Overall private home prices grew 1.8% QoQ.
URA’s final price index for 4Q 2012 showed that overall private residential property prices grew 1.8% QoQ, compared to the 0.6% increase in the previous quarter. This is unchanged from the earlier flash estimate announced on 2 January 2013.
According to Colliers International, the further price growth in 4Q 2012 marks another all-time high in the islandwide residential price index, surpassing its previous peaks in 2Q 2008 and 2Q 1996, by 19.4% and 16.8%, respectively.
Growth was spread equally in the landed and non-landed housing segments with prices increasing 1.8% QoQ for both segments, up from the 1.1% and 0.5% increases in 3Q 2012 respectively.
All three regions experienced higher rates of price growth in 4Q 2012, although the pace of increase varied across the different regions. Prices of non-landed homes in the Outside Central Region (OCR) experienced the greatest increased, rising 3.8% QoQ, a stronger uptick from the 1.0% quarter growth in 3Q 2012. Growth was milder at 0.9% and 0.7% for non-landed homes in the Rest of Central Region (RCR) and Core Central Region (CCR), respectively. The growth for 4Q was also at a faster pace compared to the corresponding increases of 0.8% and 0.1% three months earlier.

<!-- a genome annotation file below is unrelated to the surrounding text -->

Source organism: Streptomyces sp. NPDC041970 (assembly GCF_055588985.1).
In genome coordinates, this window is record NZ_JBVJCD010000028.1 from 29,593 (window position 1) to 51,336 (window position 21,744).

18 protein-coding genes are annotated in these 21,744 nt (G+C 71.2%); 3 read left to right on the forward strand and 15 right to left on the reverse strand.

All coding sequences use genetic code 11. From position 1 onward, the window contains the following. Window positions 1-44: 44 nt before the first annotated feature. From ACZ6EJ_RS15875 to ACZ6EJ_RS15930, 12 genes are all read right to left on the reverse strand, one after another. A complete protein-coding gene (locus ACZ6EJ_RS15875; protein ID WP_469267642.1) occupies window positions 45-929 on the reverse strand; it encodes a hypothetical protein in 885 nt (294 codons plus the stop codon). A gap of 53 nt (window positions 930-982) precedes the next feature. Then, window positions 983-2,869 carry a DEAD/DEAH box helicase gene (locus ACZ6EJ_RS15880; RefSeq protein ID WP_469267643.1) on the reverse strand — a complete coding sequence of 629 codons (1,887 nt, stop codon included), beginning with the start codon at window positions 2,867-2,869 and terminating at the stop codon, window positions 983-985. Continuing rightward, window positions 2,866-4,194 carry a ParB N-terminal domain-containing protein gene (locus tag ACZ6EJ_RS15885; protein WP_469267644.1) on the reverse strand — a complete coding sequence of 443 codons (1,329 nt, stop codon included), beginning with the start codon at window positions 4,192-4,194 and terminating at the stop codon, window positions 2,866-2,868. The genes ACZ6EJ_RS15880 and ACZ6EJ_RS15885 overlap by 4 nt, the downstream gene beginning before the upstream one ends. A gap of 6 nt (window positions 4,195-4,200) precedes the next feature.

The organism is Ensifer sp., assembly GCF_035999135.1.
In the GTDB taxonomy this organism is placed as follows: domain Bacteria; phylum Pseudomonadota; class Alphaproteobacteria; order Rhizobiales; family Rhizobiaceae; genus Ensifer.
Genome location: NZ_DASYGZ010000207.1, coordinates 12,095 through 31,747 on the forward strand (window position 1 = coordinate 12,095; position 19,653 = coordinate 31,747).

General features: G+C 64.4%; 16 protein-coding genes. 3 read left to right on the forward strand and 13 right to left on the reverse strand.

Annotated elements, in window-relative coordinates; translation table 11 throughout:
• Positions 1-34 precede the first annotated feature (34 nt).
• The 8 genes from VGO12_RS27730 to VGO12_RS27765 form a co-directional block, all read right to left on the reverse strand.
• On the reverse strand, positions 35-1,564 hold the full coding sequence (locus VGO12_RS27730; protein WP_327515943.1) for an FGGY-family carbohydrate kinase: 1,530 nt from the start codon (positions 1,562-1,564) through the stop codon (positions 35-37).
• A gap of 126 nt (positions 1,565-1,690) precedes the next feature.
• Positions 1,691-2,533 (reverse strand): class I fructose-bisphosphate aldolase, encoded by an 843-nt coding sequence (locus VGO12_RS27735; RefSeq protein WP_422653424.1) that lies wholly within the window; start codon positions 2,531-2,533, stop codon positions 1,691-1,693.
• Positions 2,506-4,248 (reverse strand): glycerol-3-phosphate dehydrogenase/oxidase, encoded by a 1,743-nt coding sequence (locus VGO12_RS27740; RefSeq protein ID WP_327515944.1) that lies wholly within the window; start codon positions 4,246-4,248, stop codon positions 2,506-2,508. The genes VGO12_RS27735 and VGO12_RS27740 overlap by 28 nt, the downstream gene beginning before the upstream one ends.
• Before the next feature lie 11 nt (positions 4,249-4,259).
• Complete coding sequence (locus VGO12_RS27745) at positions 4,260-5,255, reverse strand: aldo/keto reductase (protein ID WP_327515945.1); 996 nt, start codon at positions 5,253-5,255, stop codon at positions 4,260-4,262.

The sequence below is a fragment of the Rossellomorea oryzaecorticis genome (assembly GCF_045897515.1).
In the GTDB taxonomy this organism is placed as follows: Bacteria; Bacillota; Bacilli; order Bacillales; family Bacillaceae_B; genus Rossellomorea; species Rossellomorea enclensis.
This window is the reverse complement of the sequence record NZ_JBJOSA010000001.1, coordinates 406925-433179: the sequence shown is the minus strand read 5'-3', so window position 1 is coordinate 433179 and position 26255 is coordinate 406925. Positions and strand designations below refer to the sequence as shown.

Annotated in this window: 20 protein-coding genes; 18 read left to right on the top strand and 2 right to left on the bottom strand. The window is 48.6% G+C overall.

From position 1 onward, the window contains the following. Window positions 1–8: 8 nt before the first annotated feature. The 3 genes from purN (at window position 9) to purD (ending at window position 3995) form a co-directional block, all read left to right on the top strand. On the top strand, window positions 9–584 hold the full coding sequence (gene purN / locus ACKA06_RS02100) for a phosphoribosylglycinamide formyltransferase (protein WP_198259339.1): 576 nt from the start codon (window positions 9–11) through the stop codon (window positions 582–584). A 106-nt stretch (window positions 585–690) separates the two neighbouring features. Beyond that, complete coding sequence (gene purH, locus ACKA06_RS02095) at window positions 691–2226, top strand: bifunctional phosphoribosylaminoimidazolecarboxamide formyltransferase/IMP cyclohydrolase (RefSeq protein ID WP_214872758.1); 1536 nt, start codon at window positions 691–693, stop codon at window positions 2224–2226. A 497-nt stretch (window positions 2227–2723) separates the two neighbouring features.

Notably, price increases was to some extent, supported by activity in the resale market. In particular, prices of completed non-landed homes in the OCR registered the strongest growth of 5.6%, compared to an increase of 1.5% for uncompleted units in the region. Similarly in the CCR, prices of completed homes rose 1.5% against a fall of 0.4% in the prices of uncompleted homes. This shows that homebuyers have looked to alternatives in the resale market amid persistently high prices in new project launches.
In the RCR, prices of both completed and uncompleted non-landed homes increased 1.0% QoQ in 4Q 2012, against the increases of 1.0% and 0.7% in 3Q 2012, respectively. This could be due to the high profile launches of new projects in the RCR, particularly the launch of Echelon located near the Redhill MRT station, which achieved prices as high as $2,382 per sq ft.
The reacceleration of prices pointed to the continued buoyancy in the mass-market segment, the upward filtering of demand to the mid-tier segment and the gradual recovery of the higher-tier market.
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